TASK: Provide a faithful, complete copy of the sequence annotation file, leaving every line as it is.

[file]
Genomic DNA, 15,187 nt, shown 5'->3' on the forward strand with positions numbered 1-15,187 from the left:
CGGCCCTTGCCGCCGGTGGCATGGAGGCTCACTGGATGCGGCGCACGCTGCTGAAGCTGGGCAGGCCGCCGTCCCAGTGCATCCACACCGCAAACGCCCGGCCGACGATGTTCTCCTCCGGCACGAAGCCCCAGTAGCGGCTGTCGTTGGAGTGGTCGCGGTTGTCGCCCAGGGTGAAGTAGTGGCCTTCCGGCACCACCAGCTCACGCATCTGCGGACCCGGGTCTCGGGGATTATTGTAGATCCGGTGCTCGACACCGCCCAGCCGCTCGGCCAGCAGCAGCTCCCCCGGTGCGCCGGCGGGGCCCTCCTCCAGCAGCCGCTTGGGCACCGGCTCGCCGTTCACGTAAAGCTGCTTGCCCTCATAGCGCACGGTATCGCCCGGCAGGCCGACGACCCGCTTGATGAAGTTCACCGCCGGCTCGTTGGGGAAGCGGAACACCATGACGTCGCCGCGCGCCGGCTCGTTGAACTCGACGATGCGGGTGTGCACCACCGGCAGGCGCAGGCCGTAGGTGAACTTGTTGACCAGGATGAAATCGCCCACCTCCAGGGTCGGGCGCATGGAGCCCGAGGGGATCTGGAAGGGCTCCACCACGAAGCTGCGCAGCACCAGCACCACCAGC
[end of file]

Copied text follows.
Genomic DNA, 15,187 nt, shown 5'->3' on the forward strand with positions numbered 1-15,187 from the left:
CGGCCCTTGCCGCCGGTGGCATGGAGGCTCACTGGATGCGGCGCACGCTGCTGAAGCTGGGCAGGCCGCCGTCCCAGTGCATCCACACCGCAAACGCCCGGCCGACGATGTTCTCCTCCGGCACGAAGCCCCAGTAGCGGCTGTCGTTGGAGTGGTCGCGGTTGTCGCCCAGGGTGAAGTAGTGGCCTTCCGGCACCACCAGCTCACGCATCTGCGGACCCGGGTCTCGGGGATTATTGTAGATCCGGTGCTCGACACCGCCCAGCCGCTCGGCCAGCAGCAGCTCCCCCGGTGCGCCGGCGGGGCCCTCCTCCAGCAGCCGCTTGGGCACCGGCTCGCCGTTCACGTAAAGCTGCTTGCCCTCATAGCGCACGGTATCGCCCGGCAGGCCGACGACCCGCTTGATGAAGTTCACCGCCGGCTCGTTGGGGAAGCGGAACACCATGACGTCGCCGCGCGCCGGCTCGTTGAACTCGACGATGCGGGTGTGCACCACCGGCAGGCGCAGGCCGTAGGTGAACTTGTTGACCAGGATGAAATCGCCCACCTCCAGGGTCGGGCGCATGGAGCCCGAGGGGATCTGGAAGGGCTCCACCACGAAGCTGCGCAGCACCAGCACCACCAGC